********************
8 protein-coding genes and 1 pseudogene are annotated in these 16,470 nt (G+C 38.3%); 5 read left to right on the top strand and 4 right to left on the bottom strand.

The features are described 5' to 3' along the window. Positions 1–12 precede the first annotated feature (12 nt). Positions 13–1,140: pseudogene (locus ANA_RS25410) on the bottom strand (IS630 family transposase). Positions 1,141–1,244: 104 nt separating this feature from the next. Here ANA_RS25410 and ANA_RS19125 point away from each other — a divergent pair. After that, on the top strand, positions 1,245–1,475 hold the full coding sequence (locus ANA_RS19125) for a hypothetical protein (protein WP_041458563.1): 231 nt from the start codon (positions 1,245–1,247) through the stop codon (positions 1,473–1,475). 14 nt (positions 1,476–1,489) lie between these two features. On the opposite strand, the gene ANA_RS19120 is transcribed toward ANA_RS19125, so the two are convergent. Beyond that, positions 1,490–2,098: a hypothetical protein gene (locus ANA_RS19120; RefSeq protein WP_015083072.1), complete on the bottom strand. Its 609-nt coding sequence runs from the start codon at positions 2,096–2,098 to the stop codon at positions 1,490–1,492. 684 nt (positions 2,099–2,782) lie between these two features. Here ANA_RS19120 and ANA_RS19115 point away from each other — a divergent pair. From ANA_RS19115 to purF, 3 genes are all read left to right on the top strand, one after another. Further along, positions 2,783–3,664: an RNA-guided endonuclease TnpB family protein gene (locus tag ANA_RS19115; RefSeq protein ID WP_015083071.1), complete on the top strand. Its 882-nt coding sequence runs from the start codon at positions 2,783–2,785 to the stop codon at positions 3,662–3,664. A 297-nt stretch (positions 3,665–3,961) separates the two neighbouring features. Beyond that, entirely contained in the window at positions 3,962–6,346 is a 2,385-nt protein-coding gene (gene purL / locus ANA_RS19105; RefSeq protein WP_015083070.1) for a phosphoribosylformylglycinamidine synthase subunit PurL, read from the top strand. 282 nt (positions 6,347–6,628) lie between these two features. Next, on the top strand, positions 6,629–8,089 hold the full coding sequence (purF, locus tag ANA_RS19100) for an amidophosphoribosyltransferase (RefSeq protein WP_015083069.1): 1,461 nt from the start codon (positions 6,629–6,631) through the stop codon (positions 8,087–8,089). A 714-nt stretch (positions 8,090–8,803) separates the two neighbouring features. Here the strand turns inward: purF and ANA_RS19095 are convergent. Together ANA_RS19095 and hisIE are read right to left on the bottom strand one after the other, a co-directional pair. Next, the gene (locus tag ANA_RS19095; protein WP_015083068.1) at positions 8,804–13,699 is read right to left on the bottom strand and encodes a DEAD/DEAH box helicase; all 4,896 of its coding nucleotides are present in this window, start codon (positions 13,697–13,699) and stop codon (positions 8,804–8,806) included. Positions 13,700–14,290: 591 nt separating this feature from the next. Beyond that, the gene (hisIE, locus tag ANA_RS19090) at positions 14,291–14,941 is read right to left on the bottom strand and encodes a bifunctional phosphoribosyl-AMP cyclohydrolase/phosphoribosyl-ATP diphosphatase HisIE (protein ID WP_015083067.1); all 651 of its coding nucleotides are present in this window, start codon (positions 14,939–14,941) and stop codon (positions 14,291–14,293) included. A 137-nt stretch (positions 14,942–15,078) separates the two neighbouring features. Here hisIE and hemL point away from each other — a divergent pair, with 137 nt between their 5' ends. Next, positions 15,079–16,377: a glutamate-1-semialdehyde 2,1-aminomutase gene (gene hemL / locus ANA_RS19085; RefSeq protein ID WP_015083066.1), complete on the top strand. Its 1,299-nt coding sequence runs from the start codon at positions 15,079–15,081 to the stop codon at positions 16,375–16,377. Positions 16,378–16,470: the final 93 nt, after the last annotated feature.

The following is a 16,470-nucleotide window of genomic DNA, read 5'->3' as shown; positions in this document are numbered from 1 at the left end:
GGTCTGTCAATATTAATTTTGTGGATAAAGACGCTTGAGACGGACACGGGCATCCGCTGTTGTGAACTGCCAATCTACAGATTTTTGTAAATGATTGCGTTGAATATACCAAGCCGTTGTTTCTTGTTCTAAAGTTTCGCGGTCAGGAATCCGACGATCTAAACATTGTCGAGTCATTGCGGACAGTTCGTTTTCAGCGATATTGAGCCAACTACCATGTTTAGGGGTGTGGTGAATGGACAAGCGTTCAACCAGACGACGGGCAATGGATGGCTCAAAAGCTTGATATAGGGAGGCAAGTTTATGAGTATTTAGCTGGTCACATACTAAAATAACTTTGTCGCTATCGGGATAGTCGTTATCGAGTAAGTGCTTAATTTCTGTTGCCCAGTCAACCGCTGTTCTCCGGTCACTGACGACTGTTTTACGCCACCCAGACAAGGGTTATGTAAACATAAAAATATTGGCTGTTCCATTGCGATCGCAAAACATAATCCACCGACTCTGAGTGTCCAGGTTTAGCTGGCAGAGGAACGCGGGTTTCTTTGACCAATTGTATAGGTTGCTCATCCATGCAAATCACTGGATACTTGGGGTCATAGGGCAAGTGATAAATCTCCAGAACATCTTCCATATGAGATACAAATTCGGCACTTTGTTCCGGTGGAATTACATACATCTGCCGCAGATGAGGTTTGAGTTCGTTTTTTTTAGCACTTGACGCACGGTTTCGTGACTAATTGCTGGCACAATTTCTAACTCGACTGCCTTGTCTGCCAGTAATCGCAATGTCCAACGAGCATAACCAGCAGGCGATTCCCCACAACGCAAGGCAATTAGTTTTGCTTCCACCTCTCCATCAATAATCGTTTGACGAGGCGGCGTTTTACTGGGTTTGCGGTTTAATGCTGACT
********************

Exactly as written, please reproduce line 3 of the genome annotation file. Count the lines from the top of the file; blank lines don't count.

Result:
The following is a 16,470-nucleotide window of genomic DNA, read 5'->3' as shown; positions in this document are numbered from 1 at the left end: